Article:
Commuters have expressed their outrage following the announcement that train tickets would rise by 5.9 per cent from March – with a trip from Reading to London soaring by £298.
Rail passengers took to social media to blast the pay increase for an ‘abysmal’ service they said had a ‘broken timetable’ and constant delays without noticeable improvements.
The Department for Transport has set a cap of 5.9 per cent for increases to fares regulated by the Government, such as season tickets on most commuter journeys, some off-peak return tickets on long distance journeys and flexible tickets for travel around major cities.
Commuters wait for trains at Kings Cross Station, London, last week amid rail chaos caused by strikes
The price of train tickets will rise by 5.9 per cent from March onwards, prompting fury from passengers
Rail fares to rise 5.9%: How yearly season ticket prices will increase across the UK
Portsmouth Harbour to London
Was – £5,308
Now – £5,621
Reading to London
Was – £5,044
Now – £5,342
Liverpool to Manchester
Was – £2,864
Now – £3,033
Durham to Newcastle
Was – £1,452
Now – 1,538
Bradford to Leeds
Was – £1,172
Now – £1,241
Tamworth to Birmingham
Was – £1,772
Now – £1,877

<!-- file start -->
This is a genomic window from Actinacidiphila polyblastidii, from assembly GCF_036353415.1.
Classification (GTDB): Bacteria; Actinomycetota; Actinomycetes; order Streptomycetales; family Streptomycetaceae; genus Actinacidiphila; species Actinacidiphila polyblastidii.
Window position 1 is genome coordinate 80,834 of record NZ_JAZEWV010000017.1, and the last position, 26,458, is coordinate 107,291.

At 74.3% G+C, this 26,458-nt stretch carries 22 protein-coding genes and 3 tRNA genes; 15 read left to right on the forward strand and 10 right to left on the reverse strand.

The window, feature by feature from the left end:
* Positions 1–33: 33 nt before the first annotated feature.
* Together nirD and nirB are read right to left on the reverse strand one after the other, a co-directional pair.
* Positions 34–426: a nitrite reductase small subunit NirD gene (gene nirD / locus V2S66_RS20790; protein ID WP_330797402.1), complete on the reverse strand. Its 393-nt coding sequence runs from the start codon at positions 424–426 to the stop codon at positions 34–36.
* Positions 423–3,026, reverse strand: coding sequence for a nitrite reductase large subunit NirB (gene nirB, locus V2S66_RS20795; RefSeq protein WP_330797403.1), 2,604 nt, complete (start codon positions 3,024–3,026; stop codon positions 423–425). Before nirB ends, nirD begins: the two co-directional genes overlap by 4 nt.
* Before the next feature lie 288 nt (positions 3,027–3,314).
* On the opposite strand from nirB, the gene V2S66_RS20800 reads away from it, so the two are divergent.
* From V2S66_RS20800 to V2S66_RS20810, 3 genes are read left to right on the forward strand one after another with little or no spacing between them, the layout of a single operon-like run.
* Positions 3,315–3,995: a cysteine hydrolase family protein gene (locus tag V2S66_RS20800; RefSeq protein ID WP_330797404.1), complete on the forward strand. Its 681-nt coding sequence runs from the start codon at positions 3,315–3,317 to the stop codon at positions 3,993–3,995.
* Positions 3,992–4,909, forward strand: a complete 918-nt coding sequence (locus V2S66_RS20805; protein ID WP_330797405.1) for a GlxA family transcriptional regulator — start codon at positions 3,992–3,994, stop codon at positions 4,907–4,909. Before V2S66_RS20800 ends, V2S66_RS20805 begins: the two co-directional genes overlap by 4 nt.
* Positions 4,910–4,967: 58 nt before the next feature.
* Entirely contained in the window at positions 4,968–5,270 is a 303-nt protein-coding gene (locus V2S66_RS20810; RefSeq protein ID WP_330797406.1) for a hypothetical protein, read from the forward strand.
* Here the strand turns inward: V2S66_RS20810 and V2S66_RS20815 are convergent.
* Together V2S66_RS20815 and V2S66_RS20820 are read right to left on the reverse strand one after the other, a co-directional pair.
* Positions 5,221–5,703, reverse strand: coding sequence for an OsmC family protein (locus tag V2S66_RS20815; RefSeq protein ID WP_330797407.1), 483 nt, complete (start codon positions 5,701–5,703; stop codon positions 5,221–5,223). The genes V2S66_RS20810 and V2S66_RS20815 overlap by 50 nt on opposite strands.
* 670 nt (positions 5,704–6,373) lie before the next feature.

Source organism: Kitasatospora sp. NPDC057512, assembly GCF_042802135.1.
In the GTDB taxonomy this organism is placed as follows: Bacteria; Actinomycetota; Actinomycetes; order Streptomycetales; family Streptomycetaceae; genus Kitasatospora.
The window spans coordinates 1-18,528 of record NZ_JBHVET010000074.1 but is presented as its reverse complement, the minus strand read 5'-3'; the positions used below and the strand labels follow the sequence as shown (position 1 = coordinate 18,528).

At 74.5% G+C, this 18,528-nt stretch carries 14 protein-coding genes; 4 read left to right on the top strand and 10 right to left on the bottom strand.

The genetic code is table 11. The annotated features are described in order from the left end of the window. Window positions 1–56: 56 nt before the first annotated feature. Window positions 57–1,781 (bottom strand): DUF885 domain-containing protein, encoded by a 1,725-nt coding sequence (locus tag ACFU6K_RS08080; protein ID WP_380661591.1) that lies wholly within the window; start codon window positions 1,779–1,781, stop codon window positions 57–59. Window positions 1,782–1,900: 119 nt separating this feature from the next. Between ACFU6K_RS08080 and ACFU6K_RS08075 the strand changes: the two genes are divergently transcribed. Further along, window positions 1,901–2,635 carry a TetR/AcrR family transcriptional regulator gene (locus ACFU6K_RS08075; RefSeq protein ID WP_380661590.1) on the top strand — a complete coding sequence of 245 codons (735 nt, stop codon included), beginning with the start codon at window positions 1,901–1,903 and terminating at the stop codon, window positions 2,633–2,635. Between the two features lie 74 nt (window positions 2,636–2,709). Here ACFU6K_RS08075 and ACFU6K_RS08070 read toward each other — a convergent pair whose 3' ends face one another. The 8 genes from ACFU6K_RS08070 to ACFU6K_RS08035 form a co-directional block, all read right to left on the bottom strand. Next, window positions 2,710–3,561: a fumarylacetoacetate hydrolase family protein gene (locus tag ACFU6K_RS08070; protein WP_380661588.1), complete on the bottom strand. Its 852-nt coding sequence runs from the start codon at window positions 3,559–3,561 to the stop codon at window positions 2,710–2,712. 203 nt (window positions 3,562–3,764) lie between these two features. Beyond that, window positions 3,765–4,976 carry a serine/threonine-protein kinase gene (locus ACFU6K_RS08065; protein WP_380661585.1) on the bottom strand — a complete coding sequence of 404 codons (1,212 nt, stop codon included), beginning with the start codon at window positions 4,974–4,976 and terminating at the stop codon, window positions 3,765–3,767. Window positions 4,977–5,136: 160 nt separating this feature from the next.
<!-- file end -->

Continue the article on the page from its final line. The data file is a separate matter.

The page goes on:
Bicester to London
Was – £5,596
Now – £5,926
Furious passengers shared their anger over the fare hikes on social media.
One said: ‘Constant delays, constant cancellations, broken timetable, lack of carriages, when you actually get a train workers [are] on strike due to their poor pay and awful working conditions = 5.9% increase in fares?
‘We should be getting a fare decrease for the abysmal service we’re receiving.’
Another added: ‘Rail fare increases should be scrapped until train companies can meet a certain standard.
‘Travelling on cramped trains, late trains, cancelled and trains with no heating isn’t a choice that the public will accept.
‘If you want to raise prices get the system right in the first place!’
One Twitter user added: ‘They wanna encourage people to take the train more but continue to up the prices.
‘A couple of stops on a Merseyrail train and you’re already looking at about a £7 fare, it’s ridiculous.’
He added: ‘This is the biggest-ever Government intervention in rail fares. I’m capping the rise well below inflation to help reduce the impact on passengers.
‘It has been a difficult year and the impact of inflation is being felt across the UK economy. We do not want to add to the problem.
‘This is a fair balance between the passengers who use our trains and the taxpayers who help pay for them.’
Train operators set unregulated fares, although their decisions are heavily influenced by the Government due to contracts introduced because of the coronavirus pandemic.
Prior to the pandemic, annual increases in fares used to be implemented on the first working day of each year and were based on the Retail Price Index (RPI) measure of inflation from the previous July.
Since the railways were privatised in the mid-1990s, regulated fare rises have not been one percentage point above RPI.